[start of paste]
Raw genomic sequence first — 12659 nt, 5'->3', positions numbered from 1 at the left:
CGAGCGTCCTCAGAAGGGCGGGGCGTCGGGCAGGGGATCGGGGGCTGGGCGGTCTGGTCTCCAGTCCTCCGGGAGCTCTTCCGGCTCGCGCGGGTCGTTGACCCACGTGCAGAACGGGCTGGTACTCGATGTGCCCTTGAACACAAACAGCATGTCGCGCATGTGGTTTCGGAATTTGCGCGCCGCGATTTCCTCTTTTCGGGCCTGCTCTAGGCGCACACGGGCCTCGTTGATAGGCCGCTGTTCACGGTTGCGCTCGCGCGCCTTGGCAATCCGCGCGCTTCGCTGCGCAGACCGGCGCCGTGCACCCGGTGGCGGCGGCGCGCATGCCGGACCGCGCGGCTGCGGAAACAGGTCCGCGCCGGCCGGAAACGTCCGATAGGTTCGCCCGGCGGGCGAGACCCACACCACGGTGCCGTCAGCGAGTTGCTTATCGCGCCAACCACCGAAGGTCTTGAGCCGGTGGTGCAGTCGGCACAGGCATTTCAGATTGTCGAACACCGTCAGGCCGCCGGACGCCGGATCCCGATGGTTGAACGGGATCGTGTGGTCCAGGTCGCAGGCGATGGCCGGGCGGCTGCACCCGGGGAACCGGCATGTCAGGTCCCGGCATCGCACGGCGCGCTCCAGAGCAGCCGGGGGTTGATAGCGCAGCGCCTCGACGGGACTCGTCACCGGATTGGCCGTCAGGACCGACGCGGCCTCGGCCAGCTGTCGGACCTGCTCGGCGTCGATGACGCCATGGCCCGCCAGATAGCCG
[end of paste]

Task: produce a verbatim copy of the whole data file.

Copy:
Raw genomic sequence first — 12659 nt, 5'->3', positions numbered from 1 at the left:
CGAGCGTCCTCAGAAGGGCGGGGCGTCGGGCAGGGGATCGGGGGCTGGGCGGTCTGGTCTCCAGTCCTCCGGGAGCTCTTCCGGCTCGCGCGGGTCGTTGACCCACGTGCAGAACGGGCTGGTACTCGATGTGCCCTTGAACACAAACAGCATGTCGCGCATGTGGTTTCGGAATTTGCGCGCCGCGATTTCCTCTTTTCGGGCCTGCTCTAGGCGCACACGGGCCTCGTTGATAGGCCGCTGTTCACGGTTGCGCTCGCGCGCCTTGGCAATCCGCGCGCTTCGCTGCGCAGACCGGCGCCGTGCACCCGGTGGCGGCGGCGCGCATGCCGGACCGCGCGGCTGCGGAAACAGGTCCGCGCCGGCCGGAAACGTCCGATAGGTTCGCCCGGCGGGCGAGACCCACACCACGGTGCCGTCAGCGAGTTGCTTATCGCGCCAACCACCGAAGGTCTTGAGCCGGTGGTGCAGTCGGCACAGGCATTTCAGATTGTCGAACACCGTCAGGCCGCCGGACGCCGGATCCCGATGGTTGAACGGGATCGTGTGGTCCAGGTCGCAGGCGATGGCCGGGCGGCTGCACCCGGGGAACCGGCATGTCAGGTCCCGGCATCGCACGGCGCGCTCCAGAGCAGCCGGGGGTTGATAGCGCAGCGCCTCGACGGGACTCGTCACCGGATTGGCCGTCAGGACCGACGCGGCCTCGGCCAGCTGTCGGACCTGCTCGGCGTCGATGACGCCATGGCCCGCCAGATAGCCG